What makes me most curious is why the counter isn't a byte multiple. Why 10 bits then? Why 13 bits now? Why not 2 bytes now, providing over a thousand years? Perhaps they had to accept a solution that would work on the most memory-restricted reprogrammable device still out there? Just guessing.
What makes me most curious is why the counter isn't a byte multiple. Why 10 bits then? Why 13 bits now?
Confusing to me, too.
Perhaps they had to accept a solution that would work on the most memory-restricted reprogrammable device still out there?
My guess as well. I would assume it's not even a restriction - but more of a design philosophy. That is, why "bloat" something if it's not required - all 'byte size' increases would then have to be approved and agreed upon by those uppers who really don't know what they do anyway
That is - I'm sure this isn't the only thing that wants to use more memory - if true, it would make sense to limit "all memory allocations" to going through an approval/verification system of some sorts.
GPS was designed for the capabilities of embedded systems more than 40 years ago. So it is not entirely surprising that they tried to squeeze memory. Available memory would be measured in kilobytes at best - certainly not the gigabytes of a modern smartphone.
I can’t say whether they had 3 unused bits in the (16 bit?) word or whether they repurposed one or more of them. But it seems likely to me that they stopped with 13 bits because they couldn’t add any more.
Back in the 1970s, my uncle - who was a commercial fisherman - had a GPS on his boat. According to him, it had a built-in glitch that caused the reported position to jump about fifty feet sideways every few minutes. That was not a problem on a slow-moving boat but it would hopefully have been a problem for the Russians if they tried to use it in a cruise missile, for example.
We're so byte-oriented now that we forget that so many earlier computers had different length data words; there's also no standard definition for "byte". For example, in network documentation (RFCs) the term for 8-bit words is "octet".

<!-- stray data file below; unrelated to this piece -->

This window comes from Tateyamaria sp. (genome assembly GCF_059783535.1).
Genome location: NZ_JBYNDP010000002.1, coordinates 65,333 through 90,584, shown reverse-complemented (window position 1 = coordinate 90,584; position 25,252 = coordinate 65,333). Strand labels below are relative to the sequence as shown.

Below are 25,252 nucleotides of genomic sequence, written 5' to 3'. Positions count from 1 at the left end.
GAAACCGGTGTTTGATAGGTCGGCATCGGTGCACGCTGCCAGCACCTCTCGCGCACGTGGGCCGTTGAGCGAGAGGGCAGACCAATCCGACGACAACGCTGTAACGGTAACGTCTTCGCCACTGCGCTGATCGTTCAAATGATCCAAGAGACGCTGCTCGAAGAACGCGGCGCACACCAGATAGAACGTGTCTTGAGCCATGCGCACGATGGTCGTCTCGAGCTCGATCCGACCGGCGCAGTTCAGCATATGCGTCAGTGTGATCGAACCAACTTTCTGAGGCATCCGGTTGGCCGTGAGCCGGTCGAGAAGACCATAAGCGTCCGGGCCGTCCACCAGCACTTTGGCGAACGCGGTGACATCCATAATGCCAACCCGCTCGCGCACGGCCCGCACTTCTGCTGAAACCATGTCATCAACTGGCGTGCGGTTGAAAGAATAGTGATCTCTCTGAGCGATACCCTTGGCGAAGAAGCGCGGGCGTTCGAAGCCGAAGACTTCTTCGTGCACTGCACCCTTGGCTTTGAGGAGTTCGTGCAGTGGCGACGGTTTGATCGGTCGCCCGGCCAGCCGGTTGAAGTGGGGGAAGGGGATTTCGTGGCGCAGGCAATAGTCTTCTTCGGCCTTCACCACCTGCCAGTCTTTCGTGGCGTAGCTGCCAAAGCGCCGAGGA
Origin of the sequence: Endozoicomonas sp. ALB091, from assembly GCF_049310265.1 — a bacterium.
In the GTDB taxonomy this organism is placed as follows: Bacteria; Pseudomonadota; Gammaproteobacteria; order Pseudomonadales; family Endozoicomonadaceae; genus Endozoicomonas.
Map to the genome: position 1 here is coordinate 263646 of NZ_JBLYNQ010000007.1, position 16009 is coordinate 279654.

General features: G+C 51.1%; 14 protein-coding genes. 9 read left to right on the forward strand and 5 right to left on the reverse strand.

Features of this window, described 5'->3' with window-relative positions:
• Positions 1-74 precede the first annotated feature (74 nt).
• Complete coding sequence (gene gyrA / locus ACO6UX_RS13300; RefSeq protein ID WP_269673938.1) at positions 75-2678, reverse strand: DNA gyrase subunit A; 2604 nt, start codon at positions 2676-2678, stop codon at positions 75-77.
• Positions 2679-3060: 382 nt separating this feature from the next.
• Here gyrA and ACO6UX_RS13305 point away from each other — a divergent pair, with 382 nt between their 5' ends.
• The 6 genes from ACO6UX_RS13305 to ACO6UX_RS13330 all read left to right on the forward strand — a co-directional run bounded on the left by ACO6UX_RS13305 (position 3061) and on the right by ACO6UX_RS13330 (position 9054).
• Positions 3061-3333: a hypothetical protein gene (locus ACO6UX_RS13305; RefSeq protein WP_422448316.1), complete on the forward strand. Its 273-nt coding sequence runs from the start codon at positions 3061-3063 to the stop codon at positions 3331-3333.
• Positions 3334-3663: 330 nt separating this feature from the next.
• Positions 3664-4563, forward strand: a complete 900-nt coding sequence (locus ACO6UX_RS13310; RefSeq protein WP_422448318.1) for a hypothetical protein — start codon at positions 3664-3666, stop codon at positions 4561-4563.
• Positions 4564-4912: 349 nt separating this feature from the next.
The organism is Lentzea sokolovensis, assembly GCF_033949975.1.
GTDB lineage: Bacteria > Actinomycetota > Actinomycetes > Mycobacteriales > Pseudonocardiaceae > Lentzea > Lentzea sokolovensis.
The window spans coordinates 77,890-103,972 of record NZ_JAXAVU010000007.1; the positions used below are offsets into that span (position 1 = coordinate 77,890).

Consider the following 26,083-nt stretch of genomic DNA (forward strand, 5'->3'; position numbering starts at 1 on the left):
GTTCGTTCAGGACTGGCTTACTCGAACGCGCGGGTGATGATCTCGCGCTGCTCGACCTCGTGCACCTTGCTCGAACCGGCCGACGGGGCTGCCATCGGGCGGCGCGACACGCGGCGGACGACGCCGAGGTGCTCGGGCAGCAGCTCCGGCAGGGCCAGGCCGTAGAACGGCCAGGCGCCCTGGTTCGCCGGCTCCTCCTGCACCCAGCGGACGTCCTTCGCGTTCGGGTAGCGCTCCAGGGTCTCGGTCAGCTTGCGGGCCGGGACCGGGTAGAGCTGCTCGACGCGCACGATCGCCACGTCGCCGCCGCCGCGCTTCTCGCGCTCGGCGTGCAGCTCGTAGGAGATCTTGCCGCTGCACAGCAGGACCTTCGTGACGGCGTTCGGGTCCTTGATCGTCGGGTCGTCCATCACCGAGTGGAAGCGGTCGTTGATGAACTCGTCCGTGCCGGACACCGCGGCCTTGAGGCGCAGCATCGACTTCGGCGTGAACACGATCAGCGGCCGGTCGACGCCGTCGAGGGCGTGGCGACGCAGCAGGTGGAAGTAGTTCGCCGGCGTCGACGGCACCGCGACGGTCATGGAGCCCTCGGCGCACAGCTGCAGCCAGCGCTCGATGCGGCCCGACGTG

Refer to the ICD-GPS-200c document for the format of the data pages in the subframes of the messages transmitted by the satellites -- also for the use of that data and how all that works. You've got short groupings of bits with parity bits and other bits interspersed. There's no such thing as contiguous bytes (ie, octets) in that format.
Also, there's a lot of data being transmitted in a low-power signal. For the entire message, all 5 subframes, to be transmitted from one satellite takes about 12 minutes. Having extra bits in those messages that serve no purpose would slow things down even more.
That's Selective Availability (SA) at work adding random error to the signal on the commercial frequency, thus deliberately reducing its accuracy. It was done basically for the reason you guessed: we wanted to deprive the enemy of a valuable navigation tool. Of course, military GPS units used a different frequency which did not have SA. Unfortunately, in Desert Storm there weren't enough military GPS units, so soldiers' family mailed them commercial GPS units which were subject to SA. As a result, SA was turned off temporarily for the duration. After that the FAA, wanting aircraft to be able to use GPS, campaigned to have SA turned off permanently. That finally happened in 2000 since the military could turn of commercial availability for any theater.
There are still limits built into commercial receivers on altitude and velocity for the reason you give, so that one could not be used to guide ordnance. Those the Russians have their own GPS-like system called GLONASS, so they don't need access to our system.
Edited by dwise1, : Added references and more information to first paragraph, basically rewriting it.
On the Isle of Wight, he plugs batteries into his old Garmin for the first time in about a decade. I assume that this is on Sunday, since he's in daylight whereas the actual rollover itself would have happened around 0100 hours his time (taking Summer Time into account, DLT for us). He was able to acquire satellites, but the date was 22 August 1999. I would have thought that the receiver wouldn't have been able to acquire satellites.